Saturday, September 13, 2014

A miracle amongst the trees


To find one new author to love in a year is extraordinary, two is a miracle!

I found myself this week reading Jean Giono's 'Joy of Man's Desiring' on the plane to Burkina Faso and wondering at the glory of it: the celebration of the 'useless' and of gift. It tells of Bobi, a mysterious stranger who has, in the past, lived the life of a performing acrobat, who arrives one night on a plateau and meets a farmer ploughing in the light of starlit sky. They enter conversation and a new world is born from it. Bobi gives Jourdan, the farmer, the visioning of a new life that has a place for the simply given - stars lighting one's dreams or surplus grain feeding winter birds or a field given over to flowers expending only their beauty with no thought of return. It is a vision that begins to infect the whole, all the inhabitants of the plateau, restoring a vision of life as lived into joy. Joy whose principal characteristic is gift. It is not, however, gift without the potential for sorrow. The garden always bears a serpent but a serpent always defeated by hope.

I was reminded that Giono was an author who I had been 'circulating' but strangely had not fully welcomed in. I had read his masterpiece - the fable that is 'The Man who Planted the Trees' - and watched its hauntingly beautiful animated adaptation (as above). I had watched 'The Horseman on the Roof' as a film and loved it, making it one of my favourites, but had never read the underlying novel! Authors possibly wait their time.

 This gave to me to wondering: what is that time?

Giono is often described as a precursor of 'magic realism' but I realise that first such a designation suggests that art 'develops' and this framework is a poor substitute for imagining that in truth art tells (or fails to tell) the truth of things. Truth telling may require an adaptation to the 'signs of the times' but only retains its validity if it retains a vertical connection to something beyond time.  Secondly, however, it is not as if the real requires a gift of magic but that the real, truly seen, is magical. One of the abiding features of Giono's vision is his sense of the sensuous, conscious fabric of the whole natural world, pervaded by intelligence. A quality that exists beyond our own human minds. Intelligence is a cosmic abiding of which our own in a reflecting, participating image.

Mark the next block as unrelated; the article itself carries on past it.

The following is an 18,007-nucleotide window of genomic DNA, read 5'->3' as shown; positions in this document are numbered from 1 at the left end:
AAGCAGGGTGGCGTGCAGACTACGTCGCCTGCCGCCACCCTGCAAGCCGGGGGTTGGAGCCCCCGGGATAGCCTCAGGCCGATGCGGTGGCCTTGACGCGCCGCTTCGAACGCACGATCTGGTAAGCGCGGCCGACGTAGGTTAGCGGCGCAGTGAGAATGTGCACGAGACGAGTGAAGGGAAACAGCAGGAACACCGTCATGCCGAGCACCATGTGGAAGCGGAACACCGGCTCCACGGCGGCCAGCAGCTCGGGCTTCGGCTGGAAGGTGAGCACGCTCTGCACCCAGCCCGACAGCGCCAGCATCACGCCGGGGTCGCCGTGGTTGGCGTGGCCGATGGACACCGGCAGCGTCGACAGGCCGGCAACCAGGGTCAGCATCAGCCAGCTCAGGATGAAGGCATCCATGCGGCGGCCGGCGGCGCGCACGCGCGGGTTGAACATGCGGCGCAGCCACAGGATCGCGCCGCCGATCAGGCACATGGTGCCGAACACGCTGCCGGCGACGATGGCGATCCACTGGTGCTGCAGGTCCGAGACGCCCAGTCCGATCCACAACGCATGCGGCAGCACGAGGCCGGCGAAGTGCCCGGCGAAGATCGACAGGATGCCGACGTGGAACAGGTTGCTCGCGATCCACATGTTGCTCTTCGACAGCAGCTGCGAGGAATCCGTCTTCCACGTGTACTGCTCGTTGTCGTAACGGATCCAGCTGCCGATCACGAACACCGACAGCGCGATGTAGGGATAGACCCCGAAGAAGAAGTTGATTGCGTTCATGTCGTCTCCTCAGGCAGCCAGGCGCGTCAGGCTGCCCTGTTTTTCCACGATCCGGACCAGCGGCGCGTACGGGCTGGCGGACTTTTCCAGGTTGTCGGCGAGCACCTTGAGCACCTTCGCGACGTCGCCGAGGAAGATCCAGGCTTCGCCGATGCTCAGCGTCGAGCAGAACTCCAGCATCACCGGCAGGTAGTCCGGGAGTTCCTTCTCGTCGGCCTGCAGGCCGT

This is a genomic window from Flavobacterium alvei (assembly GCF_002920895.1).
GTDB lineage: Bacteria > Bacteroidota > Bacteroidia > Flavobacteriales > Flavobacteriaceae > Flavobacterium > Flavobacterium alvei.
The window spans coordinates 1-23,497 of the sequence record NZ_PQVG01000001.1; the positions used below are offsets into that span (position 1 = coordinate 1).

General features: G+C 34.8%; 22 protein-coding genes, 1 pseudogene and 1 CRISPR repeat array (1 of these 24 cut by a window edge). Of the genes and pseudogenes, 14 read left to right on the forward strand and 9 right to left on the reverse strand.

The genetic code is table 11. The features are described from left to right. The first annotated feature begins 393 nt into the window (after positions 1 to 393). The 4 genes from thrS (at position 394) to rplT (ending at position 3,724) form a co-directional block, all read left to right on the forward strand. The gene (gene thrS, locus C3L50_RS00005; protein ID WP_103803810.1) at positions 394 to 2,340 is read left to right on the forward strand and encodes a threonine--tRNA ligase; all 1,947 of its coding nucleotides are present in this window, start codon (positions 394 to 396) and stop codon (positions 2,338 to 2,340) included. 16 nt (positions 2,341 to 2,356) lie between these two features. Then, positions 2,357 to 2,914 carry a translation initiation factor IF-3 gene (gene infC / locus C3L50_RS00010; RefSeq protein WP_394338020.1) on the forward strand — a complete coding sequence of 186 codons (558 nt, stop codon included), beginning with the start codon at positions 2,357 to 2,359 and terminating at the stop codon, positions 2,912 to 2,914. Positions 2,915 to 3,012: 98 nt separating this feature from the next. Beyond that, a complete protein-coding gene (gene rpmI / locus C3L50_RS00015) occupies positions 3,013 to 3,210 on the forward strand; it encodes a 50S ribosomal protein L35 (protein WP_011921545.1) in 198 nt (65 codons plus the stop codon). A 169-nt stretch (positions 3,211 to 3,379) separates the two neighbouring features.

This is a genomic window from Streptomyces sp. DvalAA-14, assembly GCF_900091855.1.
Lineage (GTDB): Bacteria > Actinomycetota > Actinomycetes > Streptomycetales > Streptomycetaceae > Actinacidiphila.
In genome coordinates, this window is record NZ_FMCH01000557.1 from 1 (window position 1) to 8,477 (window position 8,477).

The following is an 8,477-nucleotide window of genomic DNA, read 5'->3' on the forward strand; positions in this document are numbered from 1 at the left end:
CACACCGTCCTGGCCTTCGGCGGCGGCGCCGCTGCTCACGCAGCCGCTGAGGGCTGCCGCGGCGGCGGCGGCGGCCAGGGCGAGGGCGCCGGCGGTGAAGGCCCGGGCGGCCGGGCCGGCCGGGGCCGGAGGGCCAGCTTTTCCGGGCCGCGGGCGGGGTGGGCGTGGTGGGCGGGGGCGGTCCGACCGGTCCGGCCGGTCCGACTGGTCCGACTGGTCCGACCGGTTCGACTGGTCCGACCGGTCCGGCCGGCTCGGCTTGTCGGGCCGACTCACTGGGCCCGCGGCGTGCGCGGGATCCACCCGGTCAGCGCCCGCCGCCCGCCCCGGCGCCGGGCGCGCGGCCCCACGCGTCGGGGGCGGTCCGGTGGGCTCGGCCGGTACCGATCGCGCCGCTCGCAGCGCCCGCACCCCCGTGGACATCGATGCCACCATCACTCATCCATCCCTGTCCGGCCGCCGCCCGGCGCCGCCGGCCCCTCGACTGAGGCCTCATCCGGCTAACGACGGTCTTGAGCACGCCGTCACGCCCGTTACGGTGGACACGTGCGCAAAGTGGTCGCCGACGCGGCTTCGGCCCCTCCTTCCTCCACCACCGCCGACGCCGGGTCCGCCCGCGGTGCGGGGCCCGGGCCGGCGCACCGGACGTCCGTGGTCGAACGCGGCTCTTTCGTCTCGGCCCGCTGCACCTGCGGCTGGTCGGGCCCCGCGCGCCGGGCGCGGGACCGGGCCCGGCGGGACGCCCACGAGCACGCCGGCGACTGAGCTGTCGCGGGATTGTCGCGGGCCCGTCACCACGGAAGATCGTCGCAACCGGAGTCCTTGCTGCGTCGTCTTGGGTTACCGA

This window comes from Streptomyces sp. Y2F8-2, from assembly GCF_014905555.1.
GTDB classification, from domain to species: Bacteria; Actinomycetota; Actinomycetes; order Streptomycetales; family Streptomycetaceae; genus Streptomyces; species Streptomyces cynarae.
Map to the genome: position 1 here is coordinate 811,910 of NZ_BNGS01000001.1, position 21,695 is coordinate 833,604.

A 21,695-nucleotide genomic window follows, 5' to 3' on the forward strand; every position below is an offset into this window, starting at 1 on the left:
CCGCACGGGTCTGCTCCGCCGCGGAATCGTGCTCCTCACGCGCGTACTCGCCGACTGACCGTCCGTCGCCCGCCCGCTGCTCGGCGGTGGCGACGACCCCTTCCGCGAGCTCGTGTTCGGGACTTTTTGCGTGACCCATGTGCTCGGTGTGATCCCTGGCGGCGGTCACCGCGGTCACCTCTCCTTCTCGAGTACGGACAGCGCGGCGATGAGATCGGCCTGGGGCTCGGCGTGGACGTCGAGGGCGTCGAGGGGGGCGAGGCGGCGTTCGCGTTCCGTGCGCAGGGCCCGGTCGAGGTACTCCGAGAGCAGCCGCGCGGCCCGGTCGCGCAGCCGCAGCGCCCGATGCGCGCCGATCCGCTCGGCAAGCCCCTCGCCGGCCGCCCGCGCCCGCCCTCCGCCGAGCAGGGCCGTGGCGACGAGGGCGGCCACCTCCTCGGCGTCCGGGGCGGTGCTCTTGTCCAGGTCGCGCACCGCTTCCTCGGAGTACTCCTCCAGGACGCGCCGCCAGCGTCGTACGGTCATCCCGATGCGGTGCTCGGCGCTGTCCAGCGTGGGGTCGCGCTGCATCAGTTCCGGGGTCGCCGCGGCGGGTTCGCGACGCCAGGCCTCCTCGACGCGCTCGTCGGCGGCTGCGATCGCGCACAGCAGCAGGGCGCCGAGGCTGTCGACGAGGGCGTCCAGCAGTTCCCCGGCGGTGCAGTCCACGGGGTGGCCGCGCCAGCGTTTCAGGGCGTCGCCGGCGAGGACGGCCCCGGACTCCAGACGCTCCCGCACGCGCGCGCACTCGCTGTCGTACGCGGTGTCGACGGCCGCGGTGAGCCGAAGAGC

This brings me to the other author of this time, namely Charles Williams, the eccentric English author of 'supernatural' fiction. Williams is more obviously 'metaphysical' (and Christian) than Giono. However, they share a common conviction that goes to the heart of things. The world is permeated by spirit - it is not two worlds but one, when seen aright - and that what we are invited to be are people of joy and that joy is a reality that mutually arises when people coinhere with one another. For Giono such mutual indwelling is a fact of the shared natural world we inhabit and for Williams it is a fact of our common inheritance as the gifted image of the one God. But for both it is an experience granted in the here and now. There is no other place to be than be in the reality of our giftedness.

This brings me full circle to a sense of why now?

As the world fragments, often bitterly in conflict, we need to be reminded that this is an abiding betrayal of our nature. It is a reality and a recognition that, I think in truth, fuels the false energy of our hatred. I am never more falsely energetic than when trying to avoid the demands of the freedom I have been given. A paradox that is endlessly puzzling, I suppose, because ultimately the greatest freedom is freedom for (the exercise of an abiding responsibility) rather than freedom from any constraint.

Both Giono and Williams offer visions of what it might be to dwell in communities of shared joy, communities that spring up out of a shared destiny as human beings and dwellers in a created, gifted world. As such they challenge all of our current presumptions that we must dwell in bounded identities that create differences between 'self' 'us' and the 'others' and that what defines us is not common and gifted but defined, believed and imposed.

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